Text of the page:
Some much-needed trees were planted in wildlife corridors in Bouvard over the weekend by a team of people of all ages.
The event was organised by the Bouvard Coastcare Group due to the need for more food and habitat for the now critically-endangered western ringtail possum, a common sight in bushland in the area.
Bouvard Coastcare chair Mel Horton said the event was a success, with an important gap in possum conservation being filled.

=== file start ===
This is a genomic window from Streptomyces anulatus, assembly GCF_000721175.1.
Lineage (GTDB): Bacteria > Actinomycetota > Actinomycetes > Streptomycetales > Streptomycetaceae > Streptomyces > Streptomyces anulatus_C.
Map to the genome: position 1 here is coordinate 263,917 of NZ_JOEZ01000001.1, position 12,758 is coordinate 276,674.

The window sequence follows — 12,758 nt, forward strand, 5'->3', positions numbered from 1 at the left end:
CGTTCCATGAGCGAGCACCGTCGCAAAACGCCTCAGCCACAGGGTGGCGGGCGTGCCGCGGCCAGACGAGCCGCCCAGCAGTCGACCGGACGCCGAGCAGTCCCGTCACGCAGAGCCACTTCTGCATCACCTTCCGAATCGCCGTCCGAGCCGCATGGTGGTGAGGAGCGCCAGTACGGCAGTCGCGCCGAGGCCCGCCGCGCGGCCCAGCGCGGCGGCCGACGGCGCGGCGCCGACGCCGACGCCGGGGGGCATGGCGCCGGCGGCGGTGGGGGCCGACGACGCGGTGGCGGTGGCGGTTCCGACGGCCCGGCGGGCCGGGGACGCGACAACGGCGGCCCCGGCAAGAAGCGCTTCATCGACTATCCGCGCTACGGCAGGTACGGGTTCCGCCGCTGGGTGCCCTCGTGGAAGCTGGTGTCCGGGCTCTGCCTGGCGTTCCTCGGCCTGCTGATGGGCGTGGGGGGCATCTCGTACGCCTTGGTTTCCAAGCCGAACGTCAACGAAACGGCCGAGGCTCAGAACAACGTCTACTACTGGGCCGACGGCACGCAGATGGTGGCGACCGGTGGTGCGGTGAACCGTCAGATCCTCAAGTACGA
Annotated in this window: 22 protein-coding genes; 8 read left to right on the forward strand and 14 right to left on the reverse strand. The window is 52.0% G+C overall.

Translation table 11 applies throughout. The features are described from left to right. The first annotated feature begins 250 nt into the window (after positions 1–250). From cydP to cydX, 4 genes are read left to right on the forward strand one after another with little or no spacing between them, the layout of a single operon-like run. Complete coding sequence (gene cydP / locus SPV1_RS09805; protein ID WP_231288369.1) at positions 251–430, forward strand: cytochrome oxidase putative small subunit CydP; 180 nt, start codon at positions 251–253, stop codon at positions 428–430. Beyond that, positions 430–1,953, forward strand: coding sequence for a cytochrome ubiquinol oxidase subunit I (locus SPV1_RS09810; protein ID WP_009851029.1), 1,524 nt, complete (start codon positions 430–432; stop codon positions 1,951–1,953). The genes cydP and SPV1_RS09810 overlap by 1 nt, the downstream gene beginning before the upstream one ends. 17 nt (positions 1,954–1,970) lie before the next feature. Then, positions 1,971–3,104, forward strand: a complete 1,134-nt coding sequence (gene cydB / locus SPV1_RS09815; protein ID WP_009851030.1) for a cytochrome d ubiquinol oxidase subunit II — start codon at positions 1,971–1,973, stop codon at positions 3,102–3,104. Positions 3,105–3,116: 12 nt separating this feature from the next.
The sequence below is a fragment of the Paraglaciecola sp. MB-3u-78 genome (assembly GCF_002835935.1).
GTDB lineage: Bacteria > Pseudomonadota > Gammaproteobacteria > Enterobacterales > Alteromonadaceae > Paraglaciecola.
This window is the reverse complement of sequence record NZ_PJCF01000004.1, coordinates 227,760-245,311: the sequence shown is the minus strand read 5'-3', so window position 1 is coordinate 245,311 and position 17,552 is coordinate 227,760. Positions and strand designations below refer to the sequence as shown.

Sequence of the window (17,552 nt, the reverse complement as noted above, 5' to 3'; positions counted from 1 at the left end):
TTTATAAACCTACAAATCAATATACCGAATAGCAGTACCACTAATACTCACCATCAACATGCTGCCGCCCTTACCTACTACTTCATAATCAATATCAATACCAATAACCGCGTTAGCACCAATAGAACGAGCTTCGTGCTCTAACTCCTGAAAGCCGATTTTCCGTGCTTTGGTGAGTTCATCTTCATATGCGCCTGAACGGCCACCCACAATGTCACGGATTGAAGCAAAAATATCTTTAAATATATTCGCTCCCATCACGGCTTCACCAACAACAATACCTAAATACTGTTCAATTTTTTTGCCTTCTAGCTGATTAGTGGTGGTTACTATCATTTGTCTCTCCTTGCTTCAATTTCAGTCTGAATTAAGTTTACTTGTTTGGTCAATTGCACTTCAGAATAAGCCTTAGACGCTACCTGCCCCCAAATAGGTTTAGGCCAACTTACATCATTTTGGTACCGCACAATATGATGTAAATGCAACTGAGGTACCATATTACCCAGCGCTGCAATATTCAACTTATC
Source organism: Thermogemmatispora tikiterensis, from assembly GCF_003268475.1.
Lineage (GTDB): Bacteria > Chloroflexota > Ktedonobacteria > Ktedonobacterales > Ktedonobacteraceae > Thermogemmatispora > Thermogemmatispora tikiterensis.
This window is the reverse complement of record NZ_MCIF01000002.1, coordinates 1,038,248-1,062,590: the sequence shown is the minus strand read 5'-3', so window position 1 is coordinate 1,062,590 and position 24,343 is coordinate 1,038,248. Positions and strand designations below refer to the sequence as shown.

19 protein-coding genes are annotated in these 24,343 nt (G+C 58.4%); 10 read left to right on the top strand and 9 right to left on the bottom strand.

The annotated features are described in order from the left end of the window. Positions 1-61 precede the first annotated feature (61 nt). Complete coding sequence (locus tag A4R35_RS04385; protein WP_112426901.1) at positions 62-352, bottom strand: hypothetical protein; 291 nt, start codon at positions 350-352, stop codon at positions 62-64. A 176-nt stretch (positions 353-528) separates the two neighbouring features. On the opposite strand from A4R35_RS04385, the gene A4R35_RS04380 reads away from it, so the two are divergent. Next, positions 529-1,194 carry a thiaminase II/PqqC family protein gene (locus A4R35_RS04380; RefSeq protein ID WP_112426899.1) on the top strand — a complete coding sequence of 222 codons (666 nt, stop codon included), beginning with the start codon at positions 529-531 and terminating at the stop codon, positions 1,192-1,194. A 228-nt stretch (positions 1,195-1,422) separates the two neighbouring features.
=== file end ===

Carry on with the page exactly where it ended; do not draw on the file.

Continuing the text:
“We only had about 65 trees to plant, but we had 24 participants turn up, which is great for a rainy Sunday morning,” she said.
The aim of the planting is to connect two corridors of native trees and bushland the possums regularly use.
“Areas like this often get cleared for development, and that can separate habitats,” Ms Horton said.
“What we’ve done is plant trees that will, eventually when they grow, reconnect these two areas of bushland, meaning the possums don’t have to descend and cross the road.”